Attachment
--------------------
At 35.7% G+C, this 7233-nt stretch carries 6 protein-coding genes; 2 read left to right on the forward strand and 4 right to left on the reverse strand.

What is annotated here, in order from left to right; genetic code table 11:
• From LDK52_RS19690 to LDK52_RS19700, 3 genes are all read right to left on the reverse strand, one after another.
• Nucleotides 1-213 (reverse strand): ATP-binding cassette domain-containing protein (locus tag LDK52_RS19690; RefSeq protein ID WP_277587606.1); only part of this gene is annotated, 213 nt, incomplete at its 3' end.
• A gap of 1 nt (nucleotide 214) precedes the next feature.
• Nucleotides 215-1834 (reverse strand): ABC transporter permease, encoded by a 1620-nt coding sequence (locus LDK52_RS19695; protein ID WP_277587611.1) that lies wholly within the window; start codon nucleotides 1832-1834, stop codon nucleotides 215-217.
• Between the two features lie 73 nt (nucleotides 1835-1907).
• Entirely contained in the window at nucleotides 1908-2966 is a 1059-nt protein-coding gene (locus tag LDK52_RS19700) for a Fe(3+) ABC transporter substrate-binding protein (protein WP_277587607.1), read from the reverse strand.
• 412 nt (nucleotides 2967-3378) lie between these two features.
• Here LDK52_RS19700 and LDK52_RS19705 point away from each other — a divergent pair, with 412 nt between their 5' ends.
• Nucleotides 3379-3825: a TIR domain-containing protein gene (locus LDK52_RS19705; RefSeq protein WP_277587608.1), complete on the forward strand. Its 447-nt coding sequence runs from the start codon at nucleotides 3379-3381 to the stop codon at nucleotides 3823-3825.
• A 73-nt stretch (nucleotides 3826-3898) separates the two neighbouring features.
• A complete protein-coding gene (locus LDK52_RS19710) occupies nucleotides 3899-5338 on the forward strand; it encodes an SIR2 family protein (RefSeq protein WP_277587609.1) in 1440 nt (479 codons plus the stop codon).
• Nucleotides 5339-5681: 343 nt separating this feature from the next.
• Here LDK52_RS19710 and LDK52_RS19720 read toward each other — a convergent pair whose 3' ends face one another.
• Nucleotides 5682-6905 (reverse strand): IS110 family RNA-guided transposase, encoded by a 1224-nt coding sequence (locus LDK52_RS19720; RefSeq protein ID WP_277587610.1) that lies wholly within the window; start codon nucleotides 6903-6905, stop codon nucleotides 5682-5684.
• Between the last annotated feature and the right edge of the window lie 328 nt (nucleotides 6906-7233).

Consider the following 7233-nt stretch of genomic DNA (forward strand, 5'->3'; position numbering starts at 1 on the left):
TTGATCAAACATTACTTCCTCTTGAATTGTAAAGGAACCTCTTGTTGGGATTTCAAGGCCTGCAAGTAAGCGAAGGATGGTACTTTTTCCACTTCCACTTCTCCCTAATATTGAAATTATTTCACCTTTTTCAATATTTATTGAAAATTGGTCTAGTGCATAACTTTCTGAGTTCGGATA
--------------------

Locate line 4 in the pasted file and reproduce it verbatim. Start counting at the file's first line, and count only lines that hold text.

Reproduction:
• Nucleotides 1-213 (reverse strand): ATP-binding cassette domain-containing protein (locus tag LDK52_RS19690; RefSeq protein ID WP_277587606.1); only part of this gene is annotated, 213 nt, incomplete at its 3' end.